The opinion of the court was delivered by: Gary L. Sharpe Chief Judge
MEMORANDUM-DECISION AND ORDER
Plaintiff Board of Trustees of the IBEW Local 43 Electrical Contractors Health and Welfare and Pension Funds ("the Board") commenced this action against defendant D'Arcangelo & Co., LLP asserting six claims related to auditing and accounting services provided by the latter to the former. (See Am. Compl., Dkt. No. 1, Attach. 3 ¶¶ 4, 31-75.)*fn1 Pending is D'Arcangelo's motion to dismiss the Amended Complaint pursuant to Fed. R. Civ. P. 12(b)(6). (See Dkt. No. 4.) For the reasons that follow, the motion is granted.
In September 2007, the Board contracted with D'Arcangelo, a public accounting firm, to audit the Health and Welfare, and Pension Funds ("the Funds") under an "Auditing Services Agreement" ("the Agreement"). (Am. Compl. ¶¶ 3-4.) The parties operated under the Agreement from 2007 to 2011, and, during the same time period, the Funds "invested monies and/or assets directly or indirectly through Bernard Madoff and/or Bernard L. Madoff Investment Securities, LLC [(BMIS)] (hereinafter collectively referred to as 'Madoff'), his agent, employee or representative and/or allowed Madoff, his agent, employee or representative to invest the Funds' monies and/or assets." (Id. ¶¶ 5-6.)
D'Arcangelo's duties as auditor included confirming "the existence and valuation of the Funds' investments, including investments made with an investment company owned and/or controlled by Bernard L. Madoff, as well as its investments with 'feeder funds' known as Beacon Andover Group, Beacon Associates LLC I and Beacon Associates LLC II (hereinafter collectively referred to as 'Beacon')." (Id. ¶ 12.) However, D'Arcangelo failed to conform to the Generally Accepted Auditing Standards (GAAS), and, as a result, failed to "identify and/or confirm the existence and valuation of the Funds' investments." (Id. ¶ 13.) Among the shortcomings of D'Arcangelo in meeting minimum professional standards was its failure to properly apprise itself with necessary information-e.g., Statements of Auditing Standards (SAS) 70 reports for BMIS or Beacon-for assessing the Funds' financial statements. (See id. ¶¶ 14-21.) If D'Arcangelo had complied with the GAAS, as it represented it did, "its audit reports would have, at the very least, cast doubt on the Fund[s'] financial statements and thereby would have caused [the Board] to redeem its investments made with BMIS's and/or the aforementioned feeder funds at a time when redemption was still possible." (Id. ¶¶ 23, 49.)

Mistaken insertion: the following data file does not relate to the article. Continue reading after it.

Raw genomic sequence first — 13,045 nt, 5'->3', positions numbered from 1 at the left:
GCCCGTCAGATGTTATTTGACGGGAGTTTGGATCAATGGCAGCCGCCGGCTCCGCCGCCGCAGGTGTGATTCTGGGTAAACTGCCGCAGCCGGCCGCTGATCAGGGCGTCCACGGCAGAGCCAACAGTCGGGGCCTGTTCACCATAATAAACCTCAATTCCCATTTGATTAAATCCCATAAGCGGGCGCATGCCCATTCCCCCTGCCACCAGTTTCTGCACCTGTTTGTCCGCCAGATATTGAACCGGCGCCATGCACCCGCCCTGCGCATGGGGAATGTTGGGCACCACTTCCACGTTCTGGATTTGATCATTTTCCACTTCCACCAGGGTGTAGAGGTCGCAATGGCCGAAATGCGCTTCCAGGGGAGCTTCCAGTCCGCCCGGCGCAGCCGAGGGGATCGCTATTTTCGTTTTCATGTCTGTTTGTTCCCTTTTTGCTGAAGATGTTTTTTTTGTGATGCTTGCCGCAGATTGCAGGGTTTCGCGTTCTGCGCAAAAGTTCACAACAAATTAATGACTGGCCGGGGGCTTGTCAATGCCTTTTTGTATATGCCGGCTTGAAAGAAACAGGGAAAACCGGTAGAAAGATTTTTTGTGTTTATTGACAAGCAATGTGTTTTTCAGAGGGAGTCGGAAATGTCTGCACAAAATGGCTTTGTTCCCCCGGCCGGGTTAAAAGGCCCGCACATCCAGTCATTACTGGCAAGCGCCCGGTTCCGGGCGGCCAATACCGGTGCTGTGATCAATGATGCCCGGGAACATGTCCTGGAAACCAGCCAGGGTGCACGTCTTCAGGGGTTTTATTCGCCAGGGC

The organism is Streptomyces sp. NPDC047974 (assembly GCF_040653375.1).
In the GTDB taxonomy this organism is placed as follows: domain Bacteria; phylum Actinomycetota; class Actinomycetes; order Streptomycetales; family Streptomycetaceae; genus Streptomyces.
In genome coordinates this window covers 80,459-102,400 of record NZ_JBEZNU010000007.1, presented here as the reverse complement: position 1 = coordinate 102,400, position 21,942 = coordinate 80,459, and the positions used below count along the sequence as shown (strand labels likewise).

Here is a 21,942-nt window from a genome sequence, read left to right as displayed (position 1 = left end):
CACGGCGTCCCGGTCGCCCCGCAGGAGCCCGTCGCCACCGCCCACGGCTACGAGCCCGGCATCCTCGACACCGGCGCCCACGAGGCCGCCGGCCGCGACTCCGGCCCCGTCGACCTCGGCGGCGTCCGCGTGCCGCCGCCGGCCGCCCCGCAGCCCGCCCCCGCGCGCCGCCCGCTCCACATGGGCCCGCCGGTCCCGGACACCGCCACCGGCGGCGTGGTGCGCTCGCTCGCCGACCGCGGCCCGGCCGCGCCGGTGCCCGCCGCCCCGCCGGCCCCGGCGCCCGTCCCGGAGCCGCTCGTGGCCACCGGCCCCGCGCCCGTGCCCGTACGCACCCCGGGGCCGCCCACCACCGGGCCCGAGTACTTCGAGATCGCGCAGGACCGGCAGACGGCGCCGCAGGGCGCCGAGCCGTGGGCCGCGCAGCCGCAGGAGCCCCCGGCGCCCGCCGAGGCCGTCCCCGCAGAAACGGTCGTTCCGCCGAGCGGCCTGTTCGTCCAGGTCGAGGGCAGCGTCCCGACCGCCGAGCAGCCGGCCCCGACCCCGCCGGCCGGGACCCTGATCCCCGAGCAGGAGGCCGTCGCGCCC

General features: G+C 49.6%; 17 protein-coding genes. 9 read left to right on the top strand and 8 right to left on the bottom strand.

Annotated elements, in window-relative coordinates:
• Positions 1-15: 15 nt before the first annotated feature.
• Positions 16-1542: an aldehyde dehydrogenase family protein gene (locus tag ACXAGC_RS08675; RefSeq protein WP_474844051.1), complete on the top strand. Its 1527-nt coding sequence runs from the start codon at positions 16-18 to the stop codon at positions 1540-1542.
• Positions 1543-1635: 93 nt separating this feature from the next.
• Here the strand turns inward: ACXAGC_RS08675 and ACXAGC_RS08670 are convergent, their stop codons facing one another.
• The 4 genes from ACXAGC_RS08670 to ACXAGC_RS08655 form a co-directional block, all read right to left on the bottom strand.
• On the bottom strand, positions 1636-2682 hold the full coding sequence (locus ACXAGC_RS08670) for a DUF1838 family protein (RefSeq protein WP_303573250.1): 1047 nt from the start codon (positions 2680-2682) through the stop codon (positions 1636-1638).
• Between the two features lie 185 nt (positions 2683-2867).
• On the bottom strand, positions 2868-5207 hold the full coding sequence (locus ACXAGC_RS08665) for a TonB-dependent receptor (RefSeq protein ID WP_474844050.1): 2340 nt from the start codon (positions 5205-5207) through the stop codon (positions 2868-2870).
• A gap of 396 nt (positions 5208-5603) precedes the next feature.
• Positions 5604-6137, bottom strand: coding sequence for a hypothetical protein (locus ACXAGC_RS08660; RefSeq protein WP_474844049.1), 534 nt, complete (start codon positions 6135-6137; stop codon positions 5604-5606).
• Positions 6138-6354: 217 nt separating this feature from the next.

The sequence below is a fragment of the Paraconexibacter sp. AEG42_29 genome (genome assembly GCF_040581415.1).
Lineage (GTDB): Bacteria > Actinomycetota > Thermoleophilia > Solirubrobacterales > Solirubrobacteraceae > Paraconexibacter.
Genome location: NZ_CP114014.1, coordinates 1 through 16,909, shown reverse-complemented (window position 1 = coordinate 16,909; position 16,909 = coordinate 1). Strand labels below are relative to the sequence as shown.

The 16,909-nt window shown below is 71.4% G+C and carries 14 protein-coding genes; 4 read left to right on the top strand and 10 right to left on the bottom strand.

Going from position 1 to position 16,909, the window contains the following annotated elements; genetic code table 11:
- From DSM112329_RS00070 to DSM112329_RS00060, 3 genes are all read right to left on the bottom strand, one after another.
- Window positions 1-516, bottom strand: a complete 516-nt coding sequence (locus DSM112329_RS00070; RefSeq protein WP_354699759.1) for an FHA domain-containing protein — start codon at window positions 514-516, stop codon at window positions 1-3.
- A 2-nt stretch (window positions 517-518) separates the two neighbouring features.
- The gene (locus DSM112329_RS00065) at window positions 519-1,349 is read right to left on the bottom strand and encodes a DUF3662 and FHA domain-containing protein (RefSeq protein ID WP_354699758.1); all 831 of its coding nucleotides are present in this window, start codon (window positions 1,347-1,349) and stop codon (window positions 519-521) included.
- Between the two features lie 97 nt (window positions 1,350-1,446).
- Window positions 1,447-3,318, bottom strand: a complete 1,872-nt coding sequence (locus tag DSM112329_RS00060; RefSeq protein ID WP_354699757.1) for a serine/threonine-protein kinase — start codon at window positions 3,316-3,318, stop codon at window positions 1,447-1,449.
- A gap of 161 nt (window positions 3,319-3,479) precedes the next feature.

The Board commenced this action in Supreme Court in Onondaga County by filing a Complaint on July 9, 2012. (See Dkt. No. 1, Attach. 2.) The Board filed amended pleadings soon afterward, alleging six claims. (See Am. Compl.) Those claims consist of: (1) "professional negligence and/or malpractice"; (2) breach of contract; (3) fraud; (4) negligent misrepresentation; (5) breach of fiduciary duty; and (6) constructive fraud based upon the aforementioned negligent misrepresentation and breach of fiduciary duty. (Id. ¶¶ 31-75.) D'Arcangelo removed the action, claiming federal question jurisdiction because the breach of contract claim arises under the Employee Retirement Income Security Act of 1974 (ERISA),*fn3 (see Dkt. No. 1 ¶¶ 9-11; Am. Compl. ¶¶ 37-44), and, thereafter, filed the instant pre-answer motion to dismiss the Amended Complaint, (see Dkt. No. 4, Attach. 11).
The standard of review under Fed. R. Civ. P. 12(b)(6) is well settled and will not be repeated here. For a full discussion of the standard, the court refers the parties to its prior decision in Ellis v. Cohen & Slamowitz, LLP, 701 F. Supp. 2d 215, 218 (N.D.N.Y. 2010).
D'Arcangelo argues that the Amended Complaint should be dismissed in its entirety; however, if the ERISA-related breach of contract claim is dismissed, thereby extinguishing federal question jurisdiction, it contends that the court should retain supplemental jurisdiction of any surviving state law claims. (See Dkt. No. 4, Attach. 11 at 8-25.) The Board, which generally opposes dismissal, is silent on whether the court should retain supplemental jurisdiction if only state claims survive. (See Dkt. No. 6 at 5-25.)
Where, as here, separately pleaded claims are based upon the same operative facts and do not allege distinct damages, the duplicative claims should be dismissed. See Matsumura v. Benihana Nat'l Corp., 465 F. App'x 23, 29 (2d Cir. 2012); DiTondo v. Meagher, 85 A.D.3d 1385, 1385 (3d Dep't 2011); Mecca v. Shang, 258 A.D.2d 569, 570 (2d Dep't 1999); but see Saveca v. Reilly, 111 A.D.2d 493, 494-95 (3d Dep't 1985) (explaining that breach of contract claims are not duplicative of malpractice where, among other things, the professional fails to perform a specifically undertaken task). Despite the panoply of arguments made in support of dismissal, at a minimum, the Board's claim for breach of contract must be dismissed as duplicative of its claim for malpractice.*fn4 Indeed, a fair reading of the Amended Complaint demonstrates that this action is entirely ...